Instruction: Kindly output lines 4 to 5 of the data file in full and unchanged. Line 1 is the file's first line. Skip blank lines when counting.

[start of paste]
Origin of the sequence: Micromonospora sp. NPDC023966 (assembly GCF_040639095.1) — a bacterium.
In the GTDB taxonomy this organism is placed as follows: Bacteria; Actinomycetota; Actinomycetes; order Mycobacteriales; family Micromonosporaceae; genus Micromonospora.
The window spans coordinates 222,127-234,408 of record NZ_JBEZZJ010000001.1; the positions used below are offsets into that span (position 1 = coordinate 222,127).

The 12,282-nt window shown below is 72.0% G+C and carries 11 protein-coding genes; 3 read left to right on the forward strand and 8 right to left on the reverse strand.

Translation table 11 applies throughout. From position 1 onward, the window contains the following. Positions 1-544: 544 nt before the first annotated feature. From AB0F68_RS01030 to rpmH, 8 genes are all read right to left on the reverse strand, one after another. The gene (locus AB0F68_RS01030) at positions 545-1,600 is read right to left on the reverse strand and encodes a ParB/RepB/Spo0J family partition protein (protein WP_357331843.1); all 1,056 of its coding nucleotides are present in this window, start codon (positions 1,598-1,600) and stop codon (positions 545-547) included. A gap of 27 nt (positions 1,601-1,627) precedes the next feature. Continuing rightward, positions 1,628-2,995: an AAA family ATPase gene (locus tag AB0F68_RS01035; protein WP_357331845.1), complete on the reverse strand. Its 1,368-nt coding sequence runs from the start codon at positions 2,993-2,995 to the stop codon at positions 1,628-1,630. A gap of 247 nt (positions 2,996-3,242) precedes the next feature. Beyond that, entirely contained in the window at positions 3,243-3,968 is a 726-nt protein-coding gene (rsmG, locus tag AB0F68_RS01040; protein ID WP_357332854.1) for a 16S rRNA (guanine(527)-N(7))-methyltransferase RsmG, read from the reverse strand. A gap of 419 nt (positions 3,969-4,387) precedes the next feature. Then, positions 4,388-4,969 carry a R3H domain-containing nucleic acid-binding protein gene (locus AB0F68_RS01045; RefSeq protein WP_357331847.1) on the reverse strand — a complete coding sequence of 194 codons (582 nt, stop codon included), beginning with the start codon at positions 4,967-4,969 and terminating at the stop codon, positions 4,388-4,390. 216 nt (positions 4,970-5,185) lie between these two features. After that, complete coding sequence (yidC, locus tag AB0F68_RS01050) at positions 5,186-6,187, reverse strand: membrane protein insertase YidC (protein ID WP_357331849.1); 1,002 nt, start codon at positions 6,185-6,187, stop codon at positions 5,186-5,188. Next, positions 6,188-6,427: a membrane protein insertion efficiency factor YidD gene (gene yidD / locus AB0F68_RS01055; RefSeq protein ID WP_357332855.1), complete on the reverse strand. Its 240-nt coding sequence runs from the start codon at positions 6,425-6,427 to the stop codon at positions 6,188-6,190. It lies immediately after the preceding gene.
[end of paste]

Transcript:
The 12,282-nt window shown below is 72.0% G+C and carries 11 protein-coding genes; 3 read left to right on the forward strand and 8 right to left on the reverse strand.

Translation table 11 applies throughout. From position 1 onward, the window contains the following. Positions 1-544: 544 nt before the first annotated feature. From AB0F68_RS01030 to rpmH, 8 genes are all read right to left on the reverse strand, one after another. The gene (locus AB0F68_RS01030) at positions 545-1,600 is read right to left on the reverse strand and encodes a ParB/RepB/Spo0J family partition protein (protein WP_357331843.1); all 1,056 of its coding nucleotides are present in this window, start codon (positions 1,598-1,600) and stop codon (positions 545-547) included. A gap of 27 nt (positions 1,601-1,627) precedes the next feature. Continuing rightward, positions 1,628-2,995: an AAA family ATPase gene (locus tag AB0F68_RS01035; protein WP_357331845.1), complete on the reverse strand. Its 1,368-nt coding sequence runs from the start codon at positions 2,993-2,995 to the stop codon at positions 1,628-1,630. A gap of 247 nt (positions 2,996-3,242) precedes the next feature. Beyond that, entirely contained in the window at positions 3,243-3,968 is a 726-nt protein-coding gene (rsmG, locus tag AB0F68_RS01040; protein ID WP_357332854.1) for a 16S rRNA (guanine(527)-N(7))-methyltransferase RsmG, read from the reverse strand. A gap of 419 nt (positions 3,969-4,387) precedes the next feature. Then, positions 4,388-4,969 carry a R3H domain-containing nucleic acid-binding protein gene (locus AB0F68_RS01045; RefSeq protein WP_357331847.1) on the reverse strand — a complete coding sequence of 194 codons (582 nt, stop codon included), beginning with the start codon at positions 4,967-4,969 and terminating at the stop codon, positions 4,388-4,390. 216 nt (positions 4,970-5,185) lie between these two features. After that, complete coding sequence (yidC, locus tag AB0F68_RS01050) at positions 5,186-6,187, reverse strand: membrane protein insertase YidC (protein ID WP_357331849.1); 1,002 nt, start codon at positions 6,185-6,187, stop codon at positions 5,186-5,188. Next, positions 6,188-6,427: a membrane protein insertion efficiency factor YidD gene (gene yidD / locus AB0F68_RS01055; RefSeq protein ID WP_357332855.1), complete on the reverse strand. Its 240-nt coding sequence runs from the start codon at positions 6,425-6,427 to the stop codon at positions 6,188-6,190. It lies immediately after the preceding gene.